More state employees in New Jersey are retiring in response to "Cap 2.0"

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July 15, 2010

By Kyle Maichle

TRENTON, New Jersey: After Governor Chris Christie signed bills into law to reform employee pensions and benefits along with property taxes, more state employees are retiring from their positions[1].

In July of 2010, there are 2,868 state employees and 5,444 education employees who intend to retire. Compared to July of 2009, the numbers are much higher when 1,314 state employees and 2,263 education employees retired according to official statistics. As more local governments and school districts see more cuts in state aid along with the new "Cap 2.0" property tax reform become law, some experts say the situation may be worse[1].

Steve Baker, a spokesperson for the New Jersey Education Association, told Bloomberg that teachers are retiring because of resources not available due to state budget cuts. In the 2010-2011 New Jersey budget, public schools face a $820 million dollar cut in state aid. Also, 59 percent of New Jersey school districts saw their budgets denied during the annual school election in April of 2010. The verdict came after Christie urged voters to not approve their district's budget if salary increases were not frozen[1].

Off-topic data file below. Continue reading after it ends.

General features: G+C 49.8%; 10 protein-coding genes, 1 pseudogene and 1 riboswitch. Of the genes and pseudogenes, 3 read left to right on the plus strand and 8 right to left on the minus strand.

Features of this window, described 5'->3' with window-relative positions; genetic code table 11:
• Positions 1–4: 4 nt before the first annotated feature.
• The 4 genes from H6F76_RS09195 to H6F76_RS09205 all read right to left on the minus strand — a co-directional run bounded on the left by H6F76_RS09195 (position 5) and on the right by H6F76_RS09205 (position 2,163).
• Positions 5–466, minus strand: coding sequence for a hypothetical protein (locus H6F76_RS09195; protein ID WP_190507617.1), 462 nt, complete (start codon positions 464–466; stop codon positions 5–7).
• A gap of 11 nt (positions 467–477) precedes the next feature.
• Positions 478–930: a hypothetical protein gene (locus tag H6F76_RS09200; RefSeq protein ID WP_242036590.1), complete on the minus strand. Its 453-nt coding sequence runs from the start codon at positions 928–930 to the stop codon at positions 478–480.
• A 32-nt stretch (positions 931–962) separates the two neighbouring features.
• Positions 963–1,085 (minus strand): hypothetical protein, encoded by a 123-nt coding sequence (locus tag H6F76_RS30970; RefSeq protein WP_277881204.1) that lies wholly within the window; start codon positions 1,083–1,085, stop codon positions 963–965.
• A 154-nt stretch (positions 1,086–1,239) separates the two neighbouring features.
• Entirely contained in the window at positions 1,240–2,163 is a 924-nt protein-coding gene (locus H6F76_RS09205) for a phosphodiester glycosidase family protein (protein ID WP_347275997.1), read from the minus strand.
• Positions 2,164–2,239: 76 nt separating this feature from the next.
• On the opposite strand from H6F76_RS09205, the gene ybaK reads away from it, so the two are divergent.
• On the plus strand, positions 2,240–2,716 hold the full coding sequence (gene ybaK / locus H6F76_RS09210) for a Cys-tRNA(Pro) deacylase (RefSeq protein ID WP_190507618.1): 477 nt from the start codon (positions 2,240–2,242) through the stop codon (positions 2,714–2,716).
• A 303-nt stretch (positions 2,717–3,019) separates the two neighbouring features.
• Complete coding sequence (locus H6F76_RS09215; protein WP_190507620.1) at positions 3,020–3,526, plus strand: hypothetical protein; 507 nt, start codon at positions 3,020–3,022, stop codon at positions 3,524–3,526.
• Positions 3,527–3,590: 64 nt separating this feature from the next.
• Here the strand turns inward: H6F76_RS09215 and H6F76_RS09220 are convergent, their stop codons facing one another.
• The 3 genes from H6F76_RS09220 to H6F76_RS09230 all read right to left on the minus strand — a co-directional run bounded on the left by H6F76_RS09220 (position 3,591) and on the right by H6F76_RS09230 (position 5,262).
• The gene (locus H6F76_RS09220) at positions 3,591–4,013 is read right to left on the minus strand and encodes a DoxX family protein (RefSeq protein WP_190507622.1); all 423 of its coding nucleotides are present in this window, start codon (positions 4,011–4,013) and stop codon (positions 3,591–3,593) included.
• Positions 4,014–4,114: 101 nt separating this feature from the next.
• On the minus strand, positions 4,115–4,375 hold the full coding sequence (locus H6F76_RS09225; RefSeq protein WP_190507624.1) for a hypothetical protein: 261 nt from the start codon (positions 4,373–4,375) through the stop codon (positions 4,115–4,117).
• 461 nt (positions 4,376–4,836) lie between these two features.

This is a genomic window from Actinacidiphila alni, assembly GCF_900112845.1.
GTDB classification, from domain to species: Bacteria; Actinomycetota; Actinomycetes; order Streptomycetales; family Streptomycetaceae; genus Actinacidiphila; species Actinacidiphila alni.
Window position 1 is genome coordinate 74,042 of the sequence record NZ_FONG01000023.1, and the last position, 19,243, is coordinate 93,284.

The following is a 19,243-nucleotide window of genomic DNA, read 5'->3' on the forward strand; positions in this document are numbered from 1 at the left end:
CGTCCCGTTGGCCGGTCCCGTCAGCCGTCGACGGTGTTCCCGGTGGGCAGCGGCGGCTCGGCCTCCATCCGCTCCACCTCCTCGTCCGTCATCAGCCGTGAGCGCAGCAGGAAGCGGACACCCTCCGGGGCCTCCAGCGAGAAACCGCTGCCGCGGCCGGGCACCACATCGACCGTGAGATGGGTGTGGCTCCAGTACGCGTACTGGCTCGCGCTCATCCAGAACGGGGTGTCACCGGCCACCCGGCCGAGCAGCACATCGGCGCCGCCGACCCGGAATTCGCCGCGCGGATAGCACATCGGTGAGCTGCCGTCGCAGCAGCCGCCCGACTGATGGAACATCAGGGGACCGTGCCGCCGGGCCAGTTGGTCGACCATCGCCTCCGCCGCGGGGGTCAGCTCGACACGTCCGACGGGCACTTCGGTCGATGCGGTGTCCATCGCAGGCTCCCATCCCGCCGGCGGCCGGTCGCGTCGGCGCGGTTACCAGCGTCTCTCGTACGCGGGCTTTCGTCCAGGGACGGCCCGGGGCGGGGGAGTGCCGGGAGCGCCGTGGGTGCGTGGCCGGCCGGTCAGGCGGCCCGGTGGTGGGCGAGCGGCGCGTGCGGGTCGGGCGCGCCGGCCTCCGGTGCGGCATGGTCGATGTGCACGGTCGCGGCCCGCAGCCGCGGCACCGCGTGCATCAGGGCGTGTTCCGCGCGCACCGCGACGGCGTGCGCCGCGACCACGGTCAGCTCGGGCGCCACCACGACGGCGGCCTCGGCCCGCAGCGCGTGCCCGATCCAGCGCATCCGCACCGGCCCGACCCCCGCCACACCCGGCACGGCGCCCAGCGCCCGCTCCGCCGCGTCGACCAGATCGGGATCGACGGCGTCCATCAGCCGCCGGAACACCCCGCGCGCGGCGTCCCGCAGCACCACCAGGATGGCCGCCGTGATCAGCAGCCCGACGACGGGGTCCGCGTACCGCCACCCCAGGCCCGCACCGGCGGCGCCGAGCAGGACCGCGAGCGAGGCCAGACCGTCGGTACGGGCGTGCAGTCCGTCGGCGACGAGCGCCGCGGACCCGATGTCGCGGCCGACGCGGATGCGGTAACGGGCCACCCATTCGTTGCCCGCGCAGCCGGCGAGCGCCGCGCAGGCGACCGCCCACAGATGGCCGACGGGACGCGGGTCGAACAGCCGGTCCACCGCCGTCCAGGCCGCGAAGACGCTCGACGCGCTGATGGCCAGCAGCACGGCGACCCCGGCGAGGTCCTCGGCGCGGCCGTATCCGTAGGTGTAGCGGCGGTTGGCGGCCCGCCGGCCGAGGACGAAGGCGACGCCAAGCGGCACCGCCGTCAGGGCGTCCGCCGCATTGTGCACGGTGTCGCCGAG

Rae Roeder, a spokesperson for Communication Workers of America-New Jersey, said that the increasing amount of retirements from state employees could force more service cuts. Roeder also took issue with how the Governor approached the 2010 state budget. In addition, Roeder felt that the situation could get worse if relations do not improve between the union and the Governor[1].

After changes on employee pensions and benefits take effect along with the new property tax reform, it's yet to be seen if the new laws will impact the decisions of more state employees deciding to retire early[1].

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